Glendale firefighter to get important cancer treatment after winning claim
PHOENIX — Glendale Fire Capt. Kevin Thompson has been fighting for his life since April, when he was diagnosed with multiple myeloma.
In May, the 26-year veteran of the department filed a workers’ compensation claim.
It was quickly denied by the city, even though Thompson’s disease is listed in the state’s legislation to protect the health insurance of first responders diagnosed with cancers presumed to be the direct result of their hazardous jobs.
Thompson appealed his claim and fought for his benefits.
After public outcry, Glendale overturned the denied claim at the beginning of September.
Multiple myeloma is a cancer that forms in certain white blood cells. Doctors told Thompson he’ll have the disease for as long as he lives. It’s incurable but can be treated.
During the five-month delay in workers’ compensation coverage, he had to postpone a stem cell transplant, which is expected to dramatically improve his health.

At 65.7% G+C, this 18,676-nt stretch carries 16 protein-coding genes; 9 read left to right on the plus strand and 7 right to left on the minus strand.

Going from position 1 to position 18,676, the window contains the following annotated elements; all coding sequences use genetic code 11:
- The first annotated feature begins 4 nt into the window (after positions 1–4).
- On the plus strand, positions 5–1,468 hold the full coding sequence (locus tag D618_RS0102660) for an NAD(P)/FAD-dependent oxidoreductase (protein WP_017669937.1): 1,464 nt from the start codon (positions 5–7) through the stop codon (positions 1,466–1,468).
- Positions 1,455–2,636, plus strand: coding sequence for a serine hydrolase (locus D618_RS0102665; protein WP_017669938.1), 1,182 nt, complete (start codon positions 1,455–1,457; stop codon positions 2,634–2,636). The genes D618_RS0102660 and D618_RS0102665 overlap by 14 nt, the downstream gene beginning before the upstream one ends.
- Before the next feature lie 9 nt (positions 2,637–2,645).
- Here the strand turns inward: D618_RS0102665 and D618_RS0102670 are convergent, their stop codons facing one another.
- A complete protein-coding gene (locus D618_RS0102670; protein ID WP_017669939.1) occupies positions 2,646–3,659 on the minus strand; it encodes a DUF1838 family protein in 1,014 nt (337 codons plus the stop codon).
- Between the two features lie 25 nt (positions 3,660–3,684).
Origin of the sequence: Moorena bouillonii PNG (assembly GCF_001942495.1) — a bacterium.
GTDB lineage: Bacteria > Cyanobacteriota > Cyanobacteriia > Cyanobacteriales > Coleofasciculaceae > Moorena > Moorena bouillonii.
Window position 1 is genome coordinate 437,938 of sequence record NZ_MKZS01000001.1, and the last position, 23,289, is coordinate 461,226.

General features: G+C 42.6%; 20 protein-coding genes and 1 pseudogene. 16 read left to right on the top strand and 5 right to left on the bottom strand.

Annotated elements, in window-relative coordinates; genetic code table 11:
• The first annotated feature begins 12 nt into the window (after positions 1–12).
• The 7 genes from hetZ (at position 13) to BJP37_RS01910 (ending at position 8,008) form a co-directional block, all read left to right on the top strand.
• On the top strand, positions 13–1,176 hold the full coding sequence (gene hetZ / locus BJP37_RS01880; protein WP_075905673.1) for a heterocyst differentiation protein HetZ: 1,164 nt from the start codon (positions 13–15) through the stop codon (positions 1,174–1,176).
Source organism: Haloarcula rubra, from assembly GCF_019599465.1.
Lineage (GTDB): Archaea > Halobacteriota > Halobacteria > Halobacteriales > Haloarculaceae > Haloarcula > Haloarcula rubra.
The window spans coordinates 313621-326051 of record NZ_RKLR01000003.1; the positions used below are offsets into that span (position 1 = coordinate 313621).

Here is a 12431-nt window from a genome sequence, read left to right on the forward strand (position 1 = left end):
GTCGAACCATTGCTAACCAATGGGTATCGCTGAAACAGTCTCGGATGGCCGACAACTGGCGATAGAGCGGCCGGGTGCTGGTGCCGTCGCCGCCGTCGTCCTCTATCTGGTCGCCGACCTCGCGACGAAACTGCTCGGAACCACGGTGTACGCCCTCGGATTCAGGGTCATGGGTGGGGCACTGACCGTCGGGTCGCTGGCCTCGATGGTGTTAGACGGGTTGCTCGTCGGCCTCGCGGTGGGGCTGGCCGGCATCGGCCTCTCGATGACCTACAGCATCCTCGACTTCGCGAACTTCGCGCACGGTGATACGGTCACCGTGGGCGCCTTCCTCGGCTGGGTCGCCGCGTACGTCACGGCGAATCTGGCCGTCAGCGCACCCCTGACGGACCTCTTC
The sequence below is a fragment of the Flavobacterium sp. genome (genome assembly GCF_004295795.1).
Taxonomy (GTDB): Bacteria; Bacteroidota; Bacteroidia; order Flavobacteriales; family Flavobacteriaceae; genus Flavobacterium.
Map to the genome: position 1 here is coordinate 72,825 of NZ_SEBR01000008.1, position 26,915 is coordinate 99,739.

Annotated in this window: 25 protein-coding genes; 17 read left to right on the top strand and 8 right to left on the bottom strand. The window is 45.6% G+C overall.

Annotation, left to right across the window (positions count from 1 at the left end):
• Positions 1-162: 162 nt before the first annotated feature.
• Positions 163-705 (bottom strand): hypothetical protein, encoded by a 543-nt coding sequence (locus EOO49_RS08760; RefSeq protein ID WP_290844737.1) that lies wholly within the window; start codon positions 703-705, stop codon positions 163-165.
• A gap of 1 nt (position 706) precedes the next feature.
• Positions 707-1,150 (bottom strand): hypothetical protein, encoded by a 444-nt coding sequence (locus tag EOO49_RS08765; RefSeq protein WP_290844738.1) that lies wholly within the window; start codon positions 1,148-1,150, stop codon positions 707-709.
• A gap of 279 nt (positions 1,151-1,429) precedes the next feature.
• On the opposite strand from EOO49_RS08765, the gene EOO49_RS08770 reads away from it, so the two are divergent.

“Once the city accepted my claim, then my doctors were ready to go, go, go,” Thompson said Wednesday.
As he sat in court appealing the denial of his benefits, he should have been in a hospital preparing for his transplant.
His doctors wanted to complete the procedure quickly because they believe it helps keep patients like Thompson in remission.
“If I wouldn’t have had to delay the procedure, I would already be through most of the recovery the procedure is going to require,” Thompson said.
During the wait, Thompson continued to receive chemotherapy. His body responded well to chemo, setting him up for the necessary transplant.
Doctors believe the procedure will potentially give him 15 to 20 more years of life as he lives with multiple myeloma.
Thompson’s long-awaited transplant is now scheduled for Oct. 25.
“In a lot of ways, that will be like my new birthday,” he said.
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